Insert to article - Opes: Leveraged investors be warned (By Alan Kohler)
Scott Francis adds: If you are unlucky enough to have money exposed at a prime broker then the advice above should be taken immediately. If you are among the majority of investors who have steered clear of the affair, here's a guide to what's happening
The basic details of this story are that Opes Prime was a stockbroking firm that is now in receivership. Opes Prime is a "prime broker", which differs somewhat from the retail stockbroker that a mum and dad investor would use. One definition of a prime broker is:
A broker which acts as settlement agent, provides custody for assets, provides financing for leverage, and prepares daily account statements for its clients, who are money managers, hedge funds, market makers, arbitrageurs, specialists and other professional investors.
Opes Prime's website confirms that the core part of its service revolves around security lending and equity finance (ie, margin lending), stating that "investors use Opes Prime for our securities lending and equity financing expertise" (ie, margin lending).
At a practical level, what we are seeing is that Opes Prime was involved in offering aggressive equity (sharemarket) financing and security lending. Aggressive borrowing to invest in shares is a great strategy during a strong market, but highly problematic during a time when markets have fallen in value by 20-25%, with some stocks falling much more than this.
Many of the clients of Opes Prime were involved in borrowing to invest, which begs the question why did they not do this through a simple margin loan? The answer lies in the list of stocks to which Opes Prime clients have been attracted: Admiralty Resources, Hedley Leisure and Austin Group. These are not stocks margin lenders would usually lend against, deeming them too risky.
A prime broker offers a way to aggressively borrow to invest in shares like this. Even for shares that a margin lender does offer borrowing against, a prime lender is likely to lend with more aggressive loan-to-value ratios. The website confirms this, boasting that Opes "can offer finance on all listed securities". A retail margin lender would tend to only offer loans to companies in the market's top 100-200 stocks.
The financial damage done through the Opes Prime collapse is that to offer its aggressive margin loan facilities, client portfolios were offered as security against bank loans with ANZ and Merrill Lynch, who are owed a reported $1.1 billion secured against $1.3 billion of shares. Effectively this means that client portfolios have now been taken over by ANZ and Merrill Lynch and are being sold down to repay their loans.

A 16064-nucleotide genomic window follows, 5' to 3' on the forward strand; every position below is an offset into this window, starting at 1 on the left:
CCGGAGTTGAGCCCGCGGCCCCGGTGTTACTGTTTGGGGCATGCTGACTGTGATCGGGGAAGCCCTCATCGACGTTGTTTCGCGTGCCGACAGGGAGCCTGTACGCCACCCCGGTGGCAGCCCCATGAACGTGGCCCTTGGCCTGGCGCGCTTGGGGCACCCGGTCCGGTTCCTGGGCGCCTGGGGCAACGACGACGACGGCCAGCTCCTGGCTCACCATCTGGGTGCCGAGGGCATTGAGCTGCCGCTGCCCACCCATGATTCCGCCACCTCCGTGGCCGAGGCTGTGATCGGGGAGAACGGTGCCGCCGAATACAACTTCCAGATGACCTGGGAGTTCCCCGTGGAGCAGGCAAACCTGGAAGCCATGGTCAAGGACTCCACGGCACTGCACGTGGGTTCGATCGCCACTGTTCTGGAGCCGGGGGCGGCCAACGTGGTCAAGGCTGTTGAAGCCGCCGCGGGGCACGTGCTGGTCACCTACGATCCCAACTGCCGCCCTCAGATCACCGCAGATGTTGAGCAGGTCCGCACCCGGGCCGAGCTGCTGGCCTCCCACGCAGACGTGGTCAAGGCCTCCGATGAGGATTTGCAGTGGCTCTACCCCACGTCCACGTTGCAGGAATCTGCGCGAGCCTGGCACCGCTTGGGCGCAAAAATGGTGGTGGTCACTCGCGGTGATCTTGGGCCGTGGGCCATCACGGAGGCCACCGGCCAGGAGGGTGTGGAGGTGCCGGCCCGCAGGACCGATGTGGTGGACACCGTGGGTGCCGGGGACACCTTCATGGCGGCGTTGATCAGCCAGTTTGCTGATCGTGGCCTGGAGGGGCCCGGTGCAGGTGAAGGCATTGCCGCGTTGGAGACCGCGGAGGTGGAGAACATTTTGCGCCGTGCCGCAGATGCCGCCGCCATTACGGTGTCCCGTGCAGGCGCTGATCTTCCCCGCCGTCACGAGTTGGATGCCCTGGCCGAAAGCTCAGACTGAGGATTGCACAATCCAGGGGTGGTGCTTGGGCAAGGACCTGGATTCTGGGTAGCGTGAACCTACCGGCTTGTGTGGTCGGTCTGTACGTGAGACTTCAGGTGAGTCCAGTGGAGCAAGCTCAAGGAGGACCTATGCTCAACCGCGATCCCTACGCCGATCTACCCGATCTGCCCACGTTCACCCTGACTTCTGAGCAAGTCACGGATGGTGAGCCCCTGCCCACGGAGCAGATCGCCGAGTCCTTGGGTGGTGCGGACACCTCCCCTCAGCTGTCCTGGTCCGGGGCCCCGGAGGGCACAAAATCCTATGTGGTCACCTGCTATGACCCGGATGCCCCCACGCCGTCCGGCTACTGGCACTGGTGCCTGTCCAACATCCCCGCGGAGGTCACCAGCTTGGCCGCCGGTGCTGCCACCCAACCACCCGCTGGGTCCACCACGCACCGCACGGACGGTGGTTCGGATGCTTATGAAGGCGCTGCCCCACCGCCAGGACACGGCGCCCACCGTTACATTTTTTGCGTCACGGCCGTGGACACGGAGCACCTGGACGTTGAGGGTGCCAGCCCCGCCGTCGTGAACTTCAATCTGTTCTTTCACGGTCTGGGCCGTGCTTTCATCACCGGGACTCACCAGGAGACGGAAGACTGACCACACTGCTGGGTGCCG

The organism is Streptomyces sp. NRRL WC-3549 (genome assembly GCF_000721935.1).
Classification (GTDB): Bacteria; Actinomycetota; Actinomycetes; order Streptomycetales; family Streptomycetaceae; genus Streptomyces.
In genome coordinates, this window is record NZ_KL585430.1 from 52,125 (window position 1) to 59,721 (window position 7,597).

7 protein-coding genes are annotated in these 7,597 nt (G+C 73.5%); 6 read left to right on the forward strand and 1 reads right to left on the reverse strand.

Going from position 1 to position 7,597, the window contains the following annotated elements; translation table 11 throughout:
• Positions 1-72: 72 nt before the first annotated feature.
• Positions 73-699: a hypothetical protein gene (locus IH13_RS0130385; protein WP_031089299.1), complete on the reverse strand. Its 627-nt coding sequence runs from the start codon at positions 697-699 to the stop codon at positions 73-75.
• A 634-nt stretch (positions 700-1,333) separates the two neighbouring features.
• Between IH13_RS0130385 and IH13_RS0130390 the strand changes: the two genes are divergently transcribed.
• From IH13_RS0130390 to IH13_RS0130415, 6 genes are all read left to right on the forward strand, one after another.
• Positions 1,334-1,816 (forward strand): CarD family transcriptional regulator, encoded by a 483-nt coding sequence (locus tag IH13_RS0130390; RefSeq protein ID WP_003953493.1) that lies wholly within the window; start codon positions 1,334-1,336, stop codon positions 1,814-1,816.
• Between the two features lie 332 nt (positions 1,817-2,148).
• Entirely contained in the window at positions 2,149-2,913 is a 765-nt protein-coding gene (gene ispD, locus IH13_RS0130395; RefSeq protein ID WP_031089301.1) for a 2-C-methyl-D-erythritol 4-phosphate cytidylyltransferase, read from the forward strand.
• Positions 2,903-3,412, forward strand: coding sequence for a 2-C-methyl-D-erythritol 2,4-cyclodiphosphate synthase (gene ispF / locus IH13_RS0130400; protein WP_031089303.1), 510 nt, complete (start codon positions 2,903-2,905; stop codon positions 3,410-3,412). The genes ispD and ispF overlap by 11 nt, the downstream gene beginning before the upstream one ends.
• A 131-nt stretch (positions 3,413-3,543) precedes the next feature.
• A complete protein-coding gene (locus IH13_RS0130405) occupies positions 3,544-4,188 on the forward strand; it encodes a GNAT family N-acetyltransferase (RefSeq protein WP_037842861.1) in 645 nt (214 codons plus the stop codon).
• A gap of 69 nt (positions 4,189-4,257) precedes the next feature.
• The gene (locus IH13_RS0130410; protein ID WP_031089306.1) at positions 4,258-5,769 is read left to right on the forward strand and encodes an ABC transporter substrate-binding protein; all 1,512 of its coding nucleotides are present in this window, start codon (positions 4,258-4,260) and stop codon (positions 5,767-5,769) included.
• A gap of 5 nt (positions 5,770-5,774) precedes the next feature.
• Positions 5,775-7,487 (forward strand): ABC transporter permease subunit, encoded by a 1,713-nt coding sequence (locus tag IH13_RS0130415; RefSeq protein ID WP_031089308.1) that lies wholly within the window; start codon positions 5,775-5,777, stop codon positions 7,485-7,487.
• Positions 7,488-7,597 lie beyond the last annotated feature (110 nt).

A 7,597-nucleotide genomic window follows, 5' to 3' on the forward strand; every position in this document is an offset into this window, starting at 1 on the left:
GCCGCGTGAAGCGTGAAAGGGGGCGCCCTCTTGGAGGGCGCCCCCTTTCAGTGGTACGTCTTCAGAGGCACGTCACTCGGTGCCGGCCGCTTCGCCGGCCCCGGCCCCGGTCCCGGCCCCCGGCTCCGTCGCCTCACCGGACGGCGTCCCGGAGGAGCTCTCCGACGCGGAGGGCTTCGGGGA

The administrators of Opes Prime, Ferrier Hodgson, explains this by saying that "preliminary investigations indicate that the financiers to the group hold sufficient capital securities to cover their position in full". Translated, that means that there are enough shares in client portfolios for ANZ and Merrill Lynch to sell them and get their money back. The news for clients is not so promising. "At this stage it is too early to estimate the realisable value of Opes Prime's assets to meet client claims."
There has been a spectacular array of corporate collapses over the past two years. Westpoint, Fincorp and Australian Capital Reserve are all property development mortgage trusts that have collapsed. City Pacific, another property development mortgage trust, is at the very least wrestling with liquidity problems and has suspended redemptions for 180 days. Basis Capital is a hedge fund that has collapsed, with Absolute Capital and Macquarie Fortress Notes also under financial pressure. The MFS Premium Income Fund has suspended all income payments and redemptions.
The comments by one Opes Prime client, Jason Shugg (detailed in today's Herald Sun newspaper), are instructive. Shugg says he was put into the investment by a stockbroker. He says he was never told that that he didn't own the shares and that Opes would have ownership. This misunderstanding highlights the commonality between many of the investors hit by these collapses. They didn't fully understand the investments or investment structures they were involved in.
Similarly, did Wespoint investors fully understand that their investments were "secured" against property development projects run by related parties and usually with second mortgages? And has every investor really understood what happens in a hedge fund like Basis Capital? Similarly, did Opes Prime investors understand that they did not really own their share portfolios and that they were secured against Opes's loans to ANZ and Merrill Lynch? My suspicion is that as in the case mentioned earlier, many did not.
The key difference between the loss suffered by investors in Westpoint and Basis Capital and Opes Capital is that the Westpoint and Basis Capital collapses were a failure of the underlying assets, whereas Opes Prime is more a failure of financial structuring. Even though, no doubt, many of the shares held by Opes Prime clients were sound, it was the fact that Opes Prime clients had signed their shares over as security that sees those shares in the process of being liquidated, and the Opes Prime clients waiting to see what is paid to them as "unsecured creditors".